The district court determined that the 1994 Festival Ordinance was a prior restraint on protected speech, but was content-neutral on its face. The district court then assessed each section of the 1994 Festival Ordinance individually to determine whether it passed constitutional muster. First, the district court found that the definition of an outdoor festival found in § 138-187 did not grant unfettered discretion, was narrowly tailored to serve a significant government interest, and, therefore, was constitutional. Nonetheless, the district court ordered the City "to set out more specifically those attributes that would bring an event within the definition of outdoor festival" when revising the 1994 Festival Ordinance. Id. at 26 n. 13.

The district court next considered § 138-203 of the 1994 Festival Ordinance3

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and determined that certain provisions within that section lacked sufficiently objective and definite standards to limit the discretion of the chief of staff when issuing festival permits. Thus, the district court concluded that "[b]y allowing the individual charged with enforcing the Festival Ordinance to balance or assign various weights to this list of subjective, imprecise criteria, § 138-203 fails to restrict the decision-maker's discretion and thus leaves open the door to unconstitutional, content based discrimination." Id. at 33. Particularly, the district court noted that the following subsections of § 138-203 set forth criteria which allow the chief of staff to exercise an impermissible degree of discretion when approving applications for outdoor festival permits: § 138-203(b) requires the chief of staff to "take into account the effect the proposed special events will have upon the environment and the public health and safety" and provides for balancing "the convenience of the public in relation to the frequency with which an event is held," § 138-203(c)(2) requires the chief of staff to consider whether "[a]ny inconvenience which may be suffered by the general public is outweighed by the potential benefit to the community as a whole," and § 138-203(c)(5) provides for consideration of whether "[t]he public safety would be compromised substantially." Id. at 29-30.

The district court also considered the criteria in § 138-203(c)(1) requiring consideration of whether "[t]he history, if any, of the particular applicants, insofar as it can be determined, indicates their capability or incapability of executing the planned festival." R2-37-31. The district court found that "it is a much closer question whether this provision fails to provide definite and precise standards on which to condition the grant of a festival permit." Id. Therefore, it "d[id] not determine ... whether or not this provision is unconstitutionally vague," but, nonetheless, suggested that the City should make this provision more precise when it revised the 1994 Festival Ordinance. Id. at 32.

Turning to §§ 138-204(a) and (b), the district court found that the requirement that the chief of staff "deny an application if the applicant 'proposes to limit the use of public street by pedestrians using the streets to move from location to location or if the applicant proposes to limit the use of public parks when use of the parks by the general public shall not unreasonably disturb the activities of the planned festival,' " id. at 34, was "neither overbroad nor vague; indeed, its permit requirement is linked to a practical justification and is narrowly tailored to meet this justification." Id. at 35. The district court also noted that the section's provision granting the chief of staff authority to regulate street closings applied only after an applicant's permit had been approved and, thus was not unconstitutional on its face. Therefore, the district court found that § 138-204 passed constitutional muster.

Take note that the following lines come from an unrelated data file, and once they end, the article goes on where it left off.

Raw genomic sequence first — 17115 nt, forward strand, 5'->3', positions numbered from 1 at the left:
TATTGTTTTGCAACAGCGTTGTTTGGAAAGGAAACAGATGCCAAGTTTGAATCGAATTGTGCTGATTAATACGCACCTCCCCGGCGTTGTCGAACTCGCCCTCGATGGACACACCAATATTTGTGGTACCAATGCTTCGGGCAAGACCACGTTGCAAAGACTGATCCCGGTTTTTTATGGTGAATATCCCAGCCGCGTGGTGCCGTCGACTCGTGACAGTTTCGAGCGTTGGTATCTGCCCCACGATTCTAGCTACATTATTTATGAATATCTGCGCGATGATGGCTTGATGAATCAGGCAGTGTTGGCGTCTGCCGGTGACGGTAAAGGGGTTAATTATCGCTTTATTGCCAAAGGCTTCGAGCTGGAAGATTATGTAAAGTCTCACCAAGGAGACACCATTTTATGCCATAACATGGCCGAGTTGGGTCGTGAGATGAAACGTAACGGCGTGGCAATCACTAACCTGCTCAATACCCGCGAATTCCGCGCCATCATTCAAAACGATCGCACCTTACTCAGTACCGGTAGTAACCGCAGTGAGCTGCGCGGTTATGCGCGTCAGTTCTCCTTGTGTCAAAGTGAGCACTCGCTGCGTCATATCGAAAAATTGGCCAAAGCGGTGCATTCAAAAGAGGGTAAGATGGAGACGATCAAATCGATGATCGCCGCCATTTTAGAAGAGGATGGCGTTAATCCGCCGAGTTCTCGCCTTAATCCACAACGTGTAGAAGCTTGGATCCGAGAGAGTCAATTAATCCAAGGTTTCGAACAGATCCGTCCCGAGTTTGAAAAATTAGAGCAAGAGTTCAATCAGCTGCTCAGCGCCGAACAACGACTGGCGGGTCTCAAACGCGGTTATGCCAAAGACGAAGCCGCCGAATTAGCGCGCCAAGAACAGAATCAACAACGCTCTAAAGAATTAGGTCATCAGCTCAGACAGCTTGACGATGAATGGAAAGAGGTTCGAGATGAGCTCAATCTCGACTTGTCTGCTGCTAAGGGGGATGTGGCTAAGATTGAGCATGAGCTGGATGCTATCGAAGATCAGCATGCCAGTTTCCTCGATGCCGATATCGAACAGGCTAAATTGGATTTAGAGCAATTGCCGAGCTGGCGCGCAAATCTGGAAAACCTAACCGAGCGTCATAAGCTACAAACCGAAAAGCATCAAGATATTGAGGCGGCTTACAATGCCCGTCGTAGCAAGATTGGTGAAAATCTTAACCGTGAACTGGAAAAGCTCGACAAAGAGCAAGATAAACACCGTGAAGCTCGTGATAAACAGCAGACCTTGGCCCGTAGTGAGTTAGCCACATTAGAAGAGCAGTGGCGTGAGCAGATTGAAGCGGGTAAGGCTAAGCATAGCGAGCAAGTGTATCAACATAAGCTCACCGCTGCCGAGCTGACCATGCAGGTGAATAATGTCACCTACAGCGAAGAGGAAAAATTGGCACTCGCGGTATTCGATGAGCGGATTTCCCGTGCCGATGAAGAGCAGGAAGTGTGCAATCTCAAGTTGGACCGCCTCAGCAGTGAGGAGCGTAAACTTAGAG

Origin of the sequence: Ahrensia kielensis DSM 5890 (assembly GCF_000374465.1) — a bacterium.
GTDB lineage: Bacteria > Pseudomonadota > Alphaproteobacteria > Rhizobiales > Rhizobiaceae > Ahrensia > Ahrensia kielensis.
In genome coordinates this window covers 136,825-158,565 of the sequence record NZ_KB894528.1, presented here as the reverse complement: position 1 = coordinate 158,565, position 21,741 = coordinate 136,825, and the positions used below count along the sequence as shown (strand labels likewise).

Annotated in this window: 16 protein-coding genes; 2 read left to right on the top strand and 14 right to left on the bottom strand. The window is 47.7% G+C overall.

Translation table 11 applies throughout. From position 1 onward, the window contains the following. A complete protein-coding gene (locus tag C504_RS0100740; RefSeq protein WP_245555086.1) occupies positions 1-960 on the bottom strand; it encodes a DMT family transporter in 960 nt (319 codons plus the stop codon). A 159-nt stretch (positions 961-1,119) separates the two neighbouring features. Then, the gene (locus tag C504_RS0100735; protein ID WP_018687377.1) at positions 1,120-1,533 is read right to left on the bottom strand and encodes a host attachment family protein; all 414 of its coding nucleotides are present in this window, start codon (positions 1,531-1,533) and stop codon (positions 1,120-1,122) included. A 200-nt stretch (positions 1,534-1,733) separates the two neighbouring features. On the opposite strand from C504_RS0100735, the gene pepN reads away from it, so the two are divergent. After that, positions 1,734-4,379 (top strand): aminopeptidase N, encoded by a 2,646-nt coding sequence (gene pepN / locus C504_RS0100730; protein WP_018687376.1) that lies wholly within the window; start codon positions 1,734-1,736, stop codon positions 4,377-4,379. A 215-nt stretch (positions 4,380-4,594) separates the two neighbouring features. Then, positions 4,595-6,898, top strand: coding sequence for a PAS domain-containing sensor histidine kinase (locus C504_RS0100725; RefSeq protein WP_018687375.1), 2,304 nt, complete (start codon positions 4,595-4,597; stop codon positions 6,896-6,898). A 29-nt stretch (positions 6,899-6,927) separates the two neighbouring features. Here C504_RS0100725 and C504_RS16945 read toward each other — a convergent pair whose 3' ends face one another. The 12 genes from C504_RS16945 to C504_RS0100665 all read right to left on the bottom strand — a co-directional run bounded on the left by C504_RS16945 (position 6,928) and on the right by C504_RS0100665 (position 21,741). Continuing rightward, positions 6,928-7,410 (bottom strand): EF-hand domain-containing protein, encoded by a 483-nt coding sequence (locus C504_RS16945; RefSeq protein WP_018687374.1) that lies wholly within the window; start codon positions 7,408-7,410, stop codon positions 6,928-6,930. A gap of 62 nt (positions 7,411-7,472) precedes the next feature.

The district court then analyzed § 138-205 which requires an applicant to pay a permit fee and sanitation deposit in order to obtain an outdoor festival permit. These fees are calculated based on a sliding scale utilizing the applicant's estimate

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of the anticipated attendance and the city's estimate of the extra personnel hours it will expend to accommodate the festival. Section 138-205 also requires the applicant to reimburse the City for the cost of excess man hours and services actually provided by the city in support of the event which exceed those covered by the initial permit fee. The district court concluded that "the imposition of fees by § 138-205 does not unconstitutionally burden the free expression of speech. A municipality can impose a reasonable fee on certain kinds of expressive activities to recover its costs, so long as the charge imposed does not exceed the administrative costs of regulating the protected activity." Id. at 36. While the district court found that § 138-205's fee schedule was "reasonable and content neutral," id. at 38, it did caution the city that requiring the chief of police to approve the applicant's security plan for the event, including the number of off-duty police officers the applicant will hire to provide security for the event, "could confer improper discretion to the Police...